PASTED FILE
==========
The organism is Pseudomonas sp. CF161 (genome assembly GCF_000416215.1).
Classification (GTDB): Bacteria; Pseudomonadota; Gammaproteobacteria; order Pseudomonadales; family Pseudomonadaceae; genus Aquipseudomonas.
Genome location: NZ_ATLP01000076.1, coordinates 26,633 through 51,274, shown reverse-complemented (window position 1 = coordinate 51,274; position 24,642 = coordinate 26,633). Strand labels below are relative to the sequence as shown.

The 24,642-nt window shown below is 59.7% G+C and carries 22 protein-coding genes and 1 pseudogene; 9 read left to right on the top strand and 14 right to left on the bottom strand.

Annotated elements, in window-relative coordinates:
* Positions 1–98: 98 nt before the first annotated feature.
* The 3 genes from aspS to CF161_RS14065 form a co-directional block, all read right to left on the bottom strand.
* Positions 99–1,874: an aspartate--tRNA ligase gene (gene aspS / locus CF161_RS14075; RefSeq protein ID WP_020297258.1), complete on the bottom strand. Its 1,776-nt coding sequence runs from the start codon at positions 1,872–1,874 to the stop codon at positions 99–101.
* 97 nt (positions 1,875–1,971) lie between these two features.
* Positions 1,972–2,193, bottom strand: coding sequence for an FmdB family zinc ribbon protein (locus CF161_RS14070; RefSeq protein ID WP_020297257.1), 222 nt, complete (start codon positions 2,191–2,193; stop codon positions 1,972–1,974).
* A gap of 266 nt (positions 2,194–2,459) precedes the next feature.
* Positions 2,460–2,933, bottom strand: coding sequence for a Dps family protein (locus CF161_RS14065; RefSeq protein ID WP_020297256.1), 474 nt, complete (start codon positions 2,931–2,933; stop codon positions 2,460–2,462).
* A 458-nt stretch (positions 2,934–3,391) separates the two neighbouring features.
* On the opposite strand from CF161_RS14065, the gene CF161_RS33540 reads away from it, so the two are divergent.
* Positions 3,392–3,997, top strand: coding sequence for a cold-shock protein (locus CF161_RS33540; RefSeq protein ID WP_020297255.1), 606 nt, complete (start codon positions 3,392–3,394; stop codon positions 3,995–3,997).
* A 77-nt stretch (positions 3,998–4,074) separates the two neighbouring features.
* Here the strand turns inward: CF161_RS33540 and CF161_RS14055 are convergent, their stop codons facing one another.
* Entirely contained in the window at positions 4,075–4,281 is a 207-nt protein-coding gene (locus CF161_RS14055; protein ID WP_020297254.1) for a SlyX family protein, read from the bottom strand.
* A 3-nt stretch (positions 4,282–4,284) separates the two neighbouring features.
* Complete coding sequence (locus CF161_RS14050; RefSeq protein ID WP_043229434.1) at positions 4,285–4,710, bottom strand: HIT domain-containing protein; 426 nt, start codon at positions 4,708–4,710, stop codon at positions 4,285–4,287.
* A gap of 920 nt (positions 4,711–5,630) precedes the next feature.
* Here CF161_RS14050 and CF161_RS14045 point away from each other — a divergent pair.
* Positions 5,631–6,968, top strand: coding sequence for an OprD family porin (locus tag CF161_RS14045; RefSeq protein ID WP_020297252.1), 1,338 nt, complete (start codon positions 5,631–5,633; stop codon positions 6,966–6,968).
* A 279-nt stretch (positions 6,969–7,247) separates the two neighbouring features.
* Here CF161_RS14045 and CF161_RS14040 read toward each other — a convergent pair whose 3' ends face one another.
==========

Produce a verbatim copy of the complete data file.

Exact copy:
The organism is Pseudomonas sp. CF161 (genome assembly GCF_000416215.1).
Classification (GTDB): Bacteria; Pseudomonadota; Gammaproteobacteria; order Pseudomonadales; family Pseudomonadaceae; genus Aquipseudomonas.
Genome location: NZ_ATLP01000076.1, coordinates 26,633 through 51,274, shown reverse-complemented (window position 1 = coordinate 51,274; position 24,642 = coordinate 26,633). Strand labels below are relative to the sequence as shown.

The 24,642-nt window shown below is 59.7% G+C and carries 22 protein-coding genes and 1 pseudogene; 9 read left to right on the top strand and 14 right to left on the bottom strand.

Annotated elements, in window-relative coordinates:
* Positions 1–98: 98 nt before the first annotated feature.
* The 3 genes from aspS to CF161_RS14065 form a co-directional block, all read right to left on the bottom strand.
* Positions 99–1,874: an aspartate--tRNA ligase gene (gene aspS / locus CF161_RS14075; RefSeq protein ID WP_020297258.1), complete on the bottom strand. Its 1,776-nt coding sequence runs from the start codon at positions 1,872–1,874 to the stop codon at positions 99–101.
* 97 nt (positions 1,875–1,971) lie between these two features.
* Positions 1,972–2,193, bottom strand: coding sequence for an FmdB family zinc ribbon protein (locus CF161_RS14070; RefSeq protein ID WP_020297257.1), 222 nt, complete (start codon positions 2,191–2,193; stop codon positions 1,972–1,974).
* A gap of 266 nt (positions 2,194–2,459) precedes the next feature.
* Positions 2,460–2,933, bottom strand: coding sequence for a Dps family protein (locus CF161_RS14065; RefSeq protein ID WP_020297256.1), 474 nt, complete (start codon positions 2,931–2,933; stop codon positions 2,460–2,462).
* A 458-nt stretch (positions 2,934–3,391) separates the two neighbouring features.
* On the opposite strand from CF161_RS14065, the gene CF161_RS33540 reads away from it, so the two are divergent.
* Positions 3,392–3,997, top strand: coding sequence for a cold-shock protein (locus CF161_RS33540; RefSeq protein ID WP_020297255.1), 606 nt, complete (start codon positions 3,392–3,394; stop codon positions 3,995–3,997).
* A 77-nt stretch (positions 3,998–4,074) separates the two neighbouring features.
* Here the strand turns inward: CF161_RS33540 and CF161_RS14055 are convergent, their stop codons facing one another.
* Entirely contained in the window at positions 4,075–4,281 is a 207-nt protein-coding gene (locus CF161_RS14055; protein ID WP_020297254.1) for a SlyX family protein, read from the bottom strand.
* A 3-nt stretch (positions 4,282–4,284) separates the two neighbouring features.
* Complete coding sequence (locus CF161_RS14050; RefSeq protein ID WP_043229434.1) at positions 4,285–4,710, bottom strand: HIT domain-containing protein; 426 nt, start codon at positions 4,708–4,710, stop codon at positions 4,285–4,287.
* A gap of 920 nt (positions 4,711–5,630) precedes the next feature.
* Here CF161_RS14050 and CF161_RS14045 point away from each other — a divergent pair.
* Positions 5,631–6,968, top strand: coding sequence for an OprD family porin (locus tag CF161_RS14045; RefSeq protein ID WP_020297252.1), 1,338 nt, complete (start codon positions 5,631–5,633; stop codon positions 6,966–6,968).
* A 279-nt stretch (positions 6,969–7,247) separates the two neighbouring features.
* Here CF161_RS14045 and CF161_RS14040 read toward each other — a convergent pair whose 3' ends face one another.